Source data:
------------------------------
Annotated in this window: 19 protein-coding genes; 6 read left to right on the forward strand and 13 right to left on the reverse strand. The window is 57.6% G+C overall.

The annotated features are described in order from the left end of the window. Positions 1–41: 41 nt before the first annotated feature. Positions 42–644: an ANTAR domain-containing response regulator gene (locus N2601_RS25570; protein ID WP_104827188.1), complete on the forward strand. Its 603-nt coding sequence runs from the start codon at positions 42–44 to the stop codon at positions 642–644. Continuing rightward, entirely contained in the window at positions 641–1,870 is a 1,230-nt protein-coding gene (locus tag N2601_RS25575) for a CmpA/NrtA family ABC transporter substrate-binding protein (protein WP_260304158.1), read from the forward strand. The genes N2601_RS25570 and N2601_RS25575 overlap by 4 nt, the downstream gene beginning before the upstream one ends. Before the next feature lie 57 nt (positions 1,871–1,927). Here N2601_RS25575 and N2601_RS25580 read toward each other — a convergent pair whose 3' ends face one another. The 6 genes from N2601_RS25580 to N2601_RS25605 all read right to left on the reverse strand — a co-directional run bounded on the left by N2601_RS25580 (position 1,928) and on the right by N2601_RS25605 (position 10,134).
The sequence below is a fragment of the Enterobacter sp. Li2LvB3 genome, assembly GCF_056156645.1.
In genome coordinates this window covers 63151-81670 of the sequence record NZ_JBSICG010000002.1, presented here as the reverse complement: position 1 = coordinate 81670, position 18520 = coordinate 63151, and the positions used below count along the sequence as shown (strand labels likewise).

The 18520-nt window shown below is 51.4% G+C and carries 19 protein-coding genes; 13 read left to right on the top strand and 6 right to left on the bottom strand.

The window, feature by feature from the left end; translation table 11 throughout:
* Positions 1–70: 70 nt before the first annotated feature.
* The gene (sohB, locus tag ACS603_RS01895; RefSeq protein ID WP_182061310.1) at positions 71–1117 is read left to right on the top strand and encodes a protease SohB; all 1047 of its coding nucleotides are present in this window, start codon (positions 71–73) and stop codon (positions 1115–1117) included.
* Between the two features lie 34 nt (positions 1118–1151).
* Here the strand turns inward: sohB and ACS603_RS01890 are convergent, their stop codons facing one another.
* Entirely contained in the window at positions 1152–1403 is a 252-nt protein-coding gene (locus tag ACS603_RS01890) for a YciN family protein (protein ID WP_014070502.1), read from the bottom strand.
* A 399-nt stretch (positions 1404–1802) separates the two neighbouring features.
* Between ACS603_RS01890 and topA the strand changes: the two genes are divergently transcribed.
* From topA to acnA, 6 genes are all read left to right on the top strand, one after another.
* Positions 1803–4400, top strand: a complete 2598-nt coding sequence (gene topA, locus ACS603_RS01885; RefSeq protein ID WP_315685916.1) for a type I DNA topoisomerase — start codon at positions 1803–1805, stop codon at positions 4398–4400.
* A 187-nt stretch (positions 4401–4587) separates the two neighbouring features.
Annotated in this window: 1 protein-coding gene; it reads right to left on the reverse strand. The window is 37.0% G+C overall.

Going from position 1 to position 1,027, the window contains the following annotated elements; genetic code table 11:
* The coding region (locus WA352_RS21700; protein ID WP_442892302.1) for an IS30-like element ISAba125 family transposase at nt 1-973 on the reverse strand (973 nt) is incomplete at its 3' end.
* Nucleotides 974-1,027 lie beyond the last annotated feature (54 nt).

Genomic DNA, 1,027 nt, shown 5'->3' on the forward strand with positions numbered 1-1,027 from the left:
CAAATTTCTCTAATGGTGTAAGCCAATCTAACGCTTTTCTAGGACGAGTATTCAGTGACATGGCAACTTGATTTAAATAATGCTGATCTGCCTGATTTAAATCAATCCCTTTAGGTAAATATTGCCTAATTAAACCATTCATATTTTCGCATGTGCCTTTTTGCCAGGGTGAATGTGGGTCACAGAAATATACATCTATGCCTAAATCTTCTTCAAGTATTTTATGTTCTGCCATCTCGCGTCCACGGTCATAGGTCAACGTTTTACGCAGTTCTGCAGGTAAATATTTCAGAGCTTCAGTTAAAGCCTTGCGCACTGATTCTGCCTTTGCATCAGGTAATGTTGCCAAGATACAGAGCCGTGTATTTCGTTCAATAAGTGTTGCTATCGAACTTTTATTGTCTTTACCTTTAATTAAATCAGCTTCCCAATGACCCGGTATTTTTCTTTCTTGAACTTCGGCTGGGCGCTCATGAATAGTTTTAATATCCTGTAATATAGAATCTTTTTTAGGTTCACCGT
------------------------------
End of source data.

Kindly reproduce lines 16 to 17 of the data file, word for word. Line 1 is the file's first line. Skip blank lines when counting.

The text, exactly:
* A 187-nt stretch (positions 4401–4587) separates the two neighbouring features.
Annotated in this window: 1 protein-coding gene; it reads right to left on the reverse strand. The window is 37.0% G+C overall.